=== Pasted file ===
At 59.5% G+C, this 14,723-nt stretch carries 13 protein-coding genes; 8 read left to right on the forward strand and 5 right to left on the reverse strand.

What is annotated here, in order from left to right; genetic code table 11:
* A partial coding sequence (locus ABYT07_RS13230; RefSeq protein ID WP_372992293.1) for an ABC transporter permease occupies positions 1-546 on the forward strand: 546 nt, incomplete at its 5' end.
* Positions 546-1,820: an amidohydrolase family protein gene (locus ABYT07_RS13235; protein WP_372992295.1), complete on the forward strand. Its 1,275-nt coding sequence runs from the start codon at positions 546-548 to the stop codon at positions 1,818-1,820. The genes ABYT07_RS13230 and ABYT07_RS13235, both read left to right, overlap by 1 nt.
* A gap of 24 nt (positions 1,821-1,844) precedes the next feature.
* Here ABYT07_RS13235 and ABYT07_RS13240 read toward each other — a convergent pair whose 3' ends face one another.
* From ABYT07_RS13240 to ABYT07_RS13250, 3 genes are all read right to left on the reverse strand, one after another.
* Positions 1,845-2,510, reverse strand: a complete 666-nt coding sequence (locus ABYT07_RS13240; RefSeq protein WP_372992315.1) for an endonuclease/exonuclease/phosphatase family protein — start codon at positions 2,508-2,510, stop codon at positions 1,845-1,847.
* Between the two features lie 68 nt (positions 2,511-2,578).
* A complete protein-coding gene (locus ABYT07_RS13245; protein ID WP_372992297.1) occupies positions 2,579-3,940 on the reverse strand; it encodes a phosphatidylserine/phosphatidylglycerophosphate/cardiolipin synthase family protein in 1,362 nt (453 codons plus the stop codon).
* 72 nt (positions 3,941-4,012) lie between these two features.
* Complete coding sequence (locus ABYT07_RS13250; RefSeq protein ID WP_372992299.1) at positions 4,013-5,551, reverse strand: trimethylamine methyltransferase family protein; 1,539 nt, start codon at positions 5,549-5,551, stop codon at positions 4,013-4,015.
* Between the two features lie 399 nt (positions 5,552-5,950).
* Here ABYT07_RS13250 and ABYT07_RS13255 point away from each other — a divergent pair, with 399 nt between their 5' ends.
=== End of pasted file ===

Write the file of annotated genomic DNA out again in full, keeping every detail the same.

At 59.5% G+C, this 14,723-nt stretch carries 13 protein-coding genes; 8 read left to right on the forward strand and 5 right to left on the reverse strand.

What is annotated here, in order from left to right; genetic code table 11:
* A partial coding sequence (locus ABYT07_RS13230; RefSeq protein ID WP_372992293.1) for an ABC transporter permease occupies positions 1-546 on the forward strand: 546 nt, incomplete at its 5' end.
* Positions 546-1,820: an amidohydrolase family protein gene (locus ABYT07_RS13235; protein WP_372992295.1), complete on the forward strand. Its 1,275-nt coding sequence runs from the start codon at positions 546-548 to the stop codon at positions 1,818-1,820. The genes ABYT07_RS13230 and ABYT07_RS13235, both read left to right, overlap by 1 nt.
* A gap of 24 nt (positions 1,821-1,844) precedes the next feature.
* Here ABYT07_RS13235 and ABYT07_RS13240 read toward each other — a convergent pair whose 3' ends face one another.
* From ABYT07_RS13240 to ABYT07_RS13250, 3 genes are all read right to left on the reverse strand, one after another.
* Positions 1,845-2,510, reverse strand: a complete 666-nt coding sequence (locus ABYT07_RS13240; RefSeq protein WP_372992315.1) for an endonuclease/exonuclease/phosphatase family protein — start codon at positions 2,508-2,510, stop codon at positions 1,845-1,847.
* Between the two features lie 68 nt (positions 2,511-2,578).
* A complete protein-coding gene (locus ABYT07_RS13245; protein ID WP_372992297.1) occupies positions 2,579-3,940 on the reverse strand; it encodes a phosphatidylserine/phosphatidylglycerophosphate/cardiolipin synthase family protein in 1,362 nt (453 codons plus the stop codon).
* 72 nt (positions 3,941-4,012) lie between these two features.
* Complete coding sequence (locus ABYT07_RS13250; RefSeq protein ID WP_372992299.1) at positions 4,013-5,551, reverse strand: trimethylamine methyltransferase family protein; 1,539 nt, start codon at positions 5,549-5,551, stop codon at positions 4,013-4,015.
* Between the two features lie 399 nt (positions 5,552-5,950).
* Here ABYT07_RS13250 and ABYT07_RS13255 point away from each other — a divergent pair, with 399 nt between their 5' ends.